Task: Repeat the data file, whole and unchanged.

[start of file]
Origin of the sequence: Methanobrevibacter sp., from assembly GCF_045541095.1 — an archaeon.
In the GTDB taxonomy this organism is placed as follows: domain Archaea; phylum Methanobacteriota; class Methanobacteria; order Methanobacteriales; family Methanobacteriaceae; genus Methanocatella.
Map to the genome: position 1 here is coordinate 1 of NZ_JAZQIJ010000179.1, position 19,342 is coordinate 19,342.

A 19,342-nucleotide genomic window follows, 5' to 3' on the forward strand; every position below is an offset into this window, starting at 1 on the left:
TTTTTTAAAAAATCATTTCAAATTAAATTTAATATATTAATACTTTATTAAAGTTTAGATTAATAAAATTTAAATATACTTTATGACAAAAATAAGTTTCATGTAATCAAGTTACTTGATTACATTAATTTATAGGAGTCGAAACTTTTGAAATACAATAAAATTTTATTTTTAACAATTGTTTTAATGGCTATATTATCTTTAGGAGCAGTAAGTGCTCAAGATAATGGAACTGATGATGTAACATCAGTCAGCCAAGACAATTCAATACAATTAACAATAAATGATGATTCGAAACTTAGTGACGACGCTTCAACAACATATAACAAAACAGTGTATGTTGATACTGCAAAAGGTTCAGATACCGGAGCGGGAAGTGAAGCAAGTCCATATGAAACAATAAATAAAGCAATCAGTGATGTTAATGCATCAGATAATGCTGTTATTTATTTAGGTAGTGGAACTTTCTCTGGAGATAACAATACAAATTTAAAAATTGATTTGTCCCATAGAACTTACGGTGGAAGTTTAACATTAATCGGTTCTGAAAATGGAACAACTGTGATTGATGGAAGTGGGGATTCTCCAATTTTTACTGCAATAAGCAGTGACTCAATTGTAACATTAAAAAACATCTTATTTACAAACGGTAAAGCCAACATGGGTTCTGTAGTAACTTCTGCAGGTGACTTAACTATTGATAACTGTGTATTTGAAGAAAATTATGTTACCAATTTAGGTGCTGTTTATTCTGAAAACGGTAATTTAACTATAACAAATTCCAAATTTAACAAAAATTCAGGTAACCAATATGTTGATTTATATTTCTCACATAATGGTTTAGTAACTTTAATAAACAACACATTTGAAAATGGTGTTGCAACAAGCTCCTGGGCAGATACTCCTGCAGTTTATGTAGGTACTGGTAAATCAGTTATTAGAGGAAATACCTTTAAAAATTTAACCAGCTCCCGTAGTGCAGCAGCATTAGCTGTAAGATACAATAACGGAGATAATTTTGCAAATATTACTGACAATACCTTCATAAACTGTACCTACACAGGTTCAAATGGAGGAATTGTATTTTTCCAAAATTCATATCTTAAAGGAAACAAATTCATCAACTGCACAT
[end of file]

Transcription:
Origin of the sequence: Methanobrevibacter sp., from assembly GCF_045541095.1 — an archaeon.
In the GTDB taxonomy this organism is placed as follows: domain Archaea; phylum Methanobacteriota; class Methanobacteria; order Methanobacteriales; family Methanobacteriaceae; genus Methanocatella.
Map to the genome: position 1 here is coordinate 1 of NZ_JAZQIJ010000179.1, position 19,342 is coordinate 19,342.

A 19,342-nucleotide genomic window follows, 5' to 3' on the forward strand; every position below is an offset into this window, starting at 1 on the left:
TTTTTTAAAAAATCATTTCAAATTAAATTTAATATATTAATACTTTATTAAAGTTTAGATTAATAAAATTTAAATATACTTTATGACAAAAATAAGTTTCATGTAATCAAGTTACTTGATTACATTAATTTATAGGAGTCGAAACTTTTGAAATACAATAAAATTTTATTTTTAACAATTGTTTTAATGGCTATATTATCTTTAGGAGCAGTAAGTGCTCAAGATAATGGAACTGATGATGTAACATCAGTCAGCCAAGACAATTCAATACAATTAACAATAAATGATGATTCGAAACTTAGTGACGACGCTTCAACAACATATAACAAAACAGTGTATGTTGATACTGCAAAAGGTTCAGATACCGGAGCGGGAAGTGAAGCAAGTCCATATGAAACAATAAATAAAGCAATCAGTGATGTTAATGCATCAGATAATGCTGTTATTTATTTAGGTAGTGGAACTTTCTCTGGAGATAACAATACAAATTTAAAAATTGATTTGTCCCATAGAACTTACGGTGGAAGTTTAACATTAATCGGTTCTGAAAATGGAACAACTGTGATTGATGGAAGTGGGGATTCTCCAATTTTTACTGCAATAAGCAGTGACTCAATTGTAACATTAAAAAACATCTTATTTACAAACGGTAAAGCCAACATGGGTTCTGTAGTAACTTCTGCAGGTGACTTAACTATTGATAACTGTGTATTTGAAGAAAATTATGTTACCAATTTAGGTGCTGTTTATTCTGAAAACGGTAATTTAACTATAACAAATTCCAAATTTAACAAAAATTCAGGTAACCAATATGTTGATTTATATTTCTCACATAATGGTTTAGTAACTTTAATAAACAACACATTTGAAAATGGTGTTGCAACAAGCTCCTGGGCAGATACTCCTGCAGTTTATGTAGGTACTGGTAAATCAGTTATTAGAGGAAATACCTTTAAAAATTTAACCAGCTCCCGTAGTGCAGCAGCATTAGCTGTAAGATACAATAACGGAGATAATTTTGCAAATATTACTGACAATACCTTCATAAACTGTACCTACACAGGTTCAAATGGAGGAATTGTATTTTTCCAAAATTCATATCTTAAAGGAAACAAATTCATCAACTGCACAT